On November 19, 2021, the Company and RPI entered into (i) a Purchase and Sale Agreement (the “2021 RPI Royalty Purchase Agreement” and together with the 2020 RPI Royalty Purchase Agreement, the “RPI Royalty Purchase Agreements”), pursuant to which the Company sold to RPI the right to receive certain royalty payments from the Company for a purchase price of $150,000 in cash, and (ii) a Purchase and Sale Agreement with OCM IP Healthcare Holdings Limited, an affiliate of OMERS Capital Markets (“OMERS”) (the “OMERS Royalty Purchase Agreement” and collectively with the RPI Royalty Purchase Agreements, the “Royalty Purchase Agreements”), pursuant to which the Company sold to OMERS the right to receive certain royalty payments from the Company for a purchase price of an additional $150,000 in cash.
Under the 2021 RPI Royalty Purchase Agreement, RPI is entitled to receive tiered, sales-based royalties on Direct Sales in an amount equal to: (i) 0.75% of aggregate annual net sales of ORLADEYO for annual net sales up to $350,000 and (ii) 1.75% of annual net sales of ORLADEYO for annual net sales between $350,000 and $550,000. No royalty payments are payable on Direct Sales over $550,000. RPI is also entitled to receive a tiered revenue share on ORLADEYO sublicense revenue or net sales by licensees in the Other Markets in an amount equal to 3.0% of proceeds received by the Company on annual net sales of up to $150,000 in the Other Markets, and (iii) 2.0% of proceeds received by the Company on annual net sales between $150,000 and $230,000 in the Other Markets. No royalty payments are payable on annual net sales above $230,000 in the Other Markets.
Under the 2021 RPI Royalty Purchase Agreement, RPI is also entitled to receive tiered, sales-based royalties on net product sales of BCX9930 and another earlier stage Factor D inhibitor in an amount equal to: (i) 3.0% of worldwide aggregate annual net sales up to $1.5 billion and (ii) 2.0% of worldwide aggregate annual net sales between $1.5 billion and $3.0 billion. No royalty payments are payable on annual net sales above $3.0 billion. RPI is also entitled to receive tiered profit share amounts of up to 3.0% from certain other permitted sales in certain other markets.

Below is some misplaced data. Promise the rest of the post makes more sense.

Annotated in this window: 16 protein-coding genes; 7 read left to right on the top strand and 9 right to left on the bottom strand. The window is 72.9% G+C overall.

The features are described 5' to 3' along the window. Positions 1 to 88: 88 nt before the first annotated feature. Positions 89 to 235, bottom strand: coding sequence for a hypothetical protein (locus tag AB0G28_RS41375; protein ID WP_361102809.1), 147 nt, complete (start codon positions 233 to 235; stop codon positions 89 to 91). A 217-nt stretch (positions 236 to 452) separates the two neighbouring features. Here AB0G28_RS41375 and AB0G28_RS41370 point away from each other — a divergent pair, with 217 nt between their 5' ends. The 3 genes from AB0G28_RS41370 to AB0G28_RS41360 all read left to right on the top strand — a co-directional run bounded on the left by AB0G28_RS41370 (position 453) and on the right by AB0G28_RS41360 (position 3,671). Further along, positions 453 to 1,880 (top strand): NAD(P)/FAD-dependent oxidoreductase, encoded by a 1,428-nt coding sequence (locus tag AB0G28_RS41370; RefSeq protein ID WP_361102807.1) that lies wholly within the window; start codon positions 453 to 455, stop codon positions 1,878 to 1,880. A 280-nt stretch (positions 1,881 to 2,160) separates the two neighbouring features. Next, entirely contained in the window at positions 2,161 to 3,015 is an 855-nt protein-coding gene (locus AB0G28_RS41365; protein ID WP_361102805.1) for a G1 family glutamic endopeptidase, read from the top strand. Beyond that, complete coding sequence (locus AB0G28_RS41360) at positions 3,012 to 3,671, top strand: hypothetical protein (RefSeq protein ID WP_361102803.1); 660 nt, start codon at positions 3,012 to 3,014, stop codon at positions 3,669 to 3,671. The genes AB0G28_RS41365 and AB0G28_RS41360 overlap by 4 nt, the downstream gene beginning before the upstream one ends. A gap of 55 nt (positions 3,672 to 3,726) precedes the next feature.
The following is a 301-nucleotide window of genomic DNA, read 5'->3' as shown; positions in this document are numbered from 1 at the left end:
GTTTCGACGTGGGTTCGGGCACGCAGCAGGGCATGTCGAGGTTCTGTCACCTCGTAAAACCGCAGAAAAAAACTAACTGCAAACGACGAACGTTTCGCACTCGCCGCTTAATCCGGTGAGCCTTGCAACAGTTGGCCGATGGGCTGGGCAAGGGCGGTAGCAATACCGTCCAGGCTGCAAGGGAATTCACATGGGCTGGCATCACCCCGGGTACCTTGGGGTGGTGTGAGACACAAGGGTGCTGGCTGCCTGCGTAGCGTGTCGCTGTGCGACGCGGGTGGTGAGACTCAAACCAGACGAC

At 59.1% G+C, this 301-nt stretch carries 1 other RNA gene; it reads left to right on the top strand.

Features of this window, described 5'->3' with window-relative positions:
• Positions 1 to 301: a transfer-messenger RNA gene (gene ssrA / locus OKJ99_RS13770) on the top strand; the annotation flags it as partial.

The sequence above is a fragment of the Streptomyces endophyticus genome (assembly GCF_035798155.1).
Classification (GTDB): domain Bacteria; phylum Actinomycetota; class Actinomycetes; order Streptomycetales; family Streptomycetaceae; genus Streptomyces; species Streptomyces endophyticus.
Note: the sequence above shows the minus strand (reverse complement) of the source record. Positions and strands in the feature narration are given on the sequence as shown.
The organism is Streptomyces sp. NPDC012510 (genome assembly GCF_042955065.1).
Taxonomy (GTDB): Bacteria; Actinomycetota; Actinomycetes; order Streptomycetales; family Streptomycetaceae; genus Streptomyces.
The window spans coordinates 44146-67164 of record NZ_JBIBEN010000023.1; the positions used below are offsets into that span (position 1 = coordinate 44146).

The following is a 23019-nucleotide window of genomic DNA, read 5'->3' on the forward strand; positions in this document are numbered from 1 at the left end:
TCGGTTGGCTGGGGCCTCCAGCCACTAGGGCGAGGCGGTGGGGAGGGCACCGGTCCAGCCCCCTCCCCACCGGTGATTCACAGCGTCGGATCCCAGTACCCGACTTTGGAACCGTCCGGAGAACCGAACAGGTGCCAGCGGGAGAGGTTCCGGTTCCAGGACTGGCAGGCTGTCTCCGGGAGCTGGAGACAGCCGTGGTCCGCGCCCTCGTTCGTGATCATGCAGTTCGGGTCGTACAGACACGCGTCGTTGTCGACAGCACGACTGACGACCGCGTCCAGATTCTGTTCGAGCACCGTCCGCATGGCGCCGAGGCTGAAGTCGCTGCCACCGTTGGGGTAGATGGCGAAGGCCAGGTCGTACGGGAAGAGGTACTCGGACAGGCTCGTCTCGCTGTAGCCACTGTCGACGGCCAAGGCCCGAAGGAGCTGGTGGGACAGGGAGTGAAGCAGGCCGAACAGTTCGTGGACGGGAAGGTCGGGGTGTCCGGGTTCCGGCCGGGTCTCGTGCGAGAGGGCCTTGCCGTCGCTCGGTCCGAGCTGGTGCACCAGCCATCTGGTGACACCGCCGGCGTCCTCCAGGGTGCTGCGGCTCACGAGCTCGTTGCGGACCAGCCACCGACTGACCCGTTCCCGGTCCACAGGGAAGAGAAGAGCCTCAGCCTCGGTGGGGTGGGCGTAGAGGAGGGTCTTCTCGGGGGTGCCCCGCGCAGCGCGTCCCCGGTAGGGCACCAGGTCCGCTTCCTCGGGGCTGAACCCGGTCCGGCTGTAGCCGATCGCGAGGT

The royalties payable under the 2021 RPI Royalty Purchase Agreement are in addition to the royalties payable to RPI under the 2020 RPI Royalty Purchase Agreement.
Under the OMERS Royalty Purchase Agreement, commencing with the calendar quarter beginning October 1, 2023, OMERS will be entitled to receive tiered, sales-based royalties on Direct Sales in an amount equal to: (i) 7.5% of aggregate annual net sales of ORLADEYO for annual net sales up to $350,000 and (ii) 6.0% of annual net sales of ORLADEYO for annual net sales between $350,000 and $550,000 (with no royalty payments payable on annual Direct Sales over $550,000) (the “Regime A Royalty Rate”). If annual Direct Sales for calendar year 2023 reach a specified amount set forth in the OMERS Royalty Purchase Agreement, then for each calendar quarter beginning on or after January 1, 2024, OMERS will be entitled to receive the Regime A Royalty Rate. If annual Direct Sales for calendar year 2023 are less than the specified amount, OMERS will be entitled to receive tiered, sales-based royalties on Direct Sales in an amount equal to: (i) 10.0% of aggregate annual net sales of ORLADEYO for annual net sales up to $350,000 and (ii) 3.0% of annual net sales of
ORLADEYO for annual net sales between $350,000 and $550,000 (with no royalty payments payable on annual Direct Sales over $550,000) (the “Regime B Royalty Rate”).
Under the OMERS Royalty Purchase Agreement, OMERS is also entitled to receive a tiered revenue share on ORLADEYO sublicense revenue or net sales by licensees in the Other Markets in an amount equal to: (i) 20.0% of the proceeds received by the Company for upfront license fees and development milestones for ORLADEYO in the Other Markets, (ii) 20.0% of proceeds received by the Company on annual net sales of up to $150,000 in the Other Markets, and (iii) 10.0% of proceeds received by the Company on annual net sales between $150,000 and $230,000 in the Other Markets. No royalty payments are payable on annual net sales above $230,000 in the Other Markets. OMERS is also entitled to receive profit share amounts of up to 10% from certain other permitted sales in certain other markets.
Under the 2020 RPI Royalty Purchase Agreement, the Company is required to make royalty payments of amounts owed to RPI each calendar quarter following the first commercial sale of ORLADEYO in any country. Under the 2021 RPI Royalty Purchase Agreement, the Company is required to make payments to RPI in respect of net sales or sublicense revenue in each calendar quarter from and after October 1, 2021. Under the OMERS Royalty Purchase Agreement, the Company will be required to make payments to OMERS is respect of net sales or sublicense revenue in each calendar quarter from and after October 1, 2023. OMERS will no longer be entitled to receive any payments on the date in which aggregate payments actually received by OMERS equals either 142.5% or 155.0% of the $150,000 purchase price, depending on sales levels in calendar year 2023.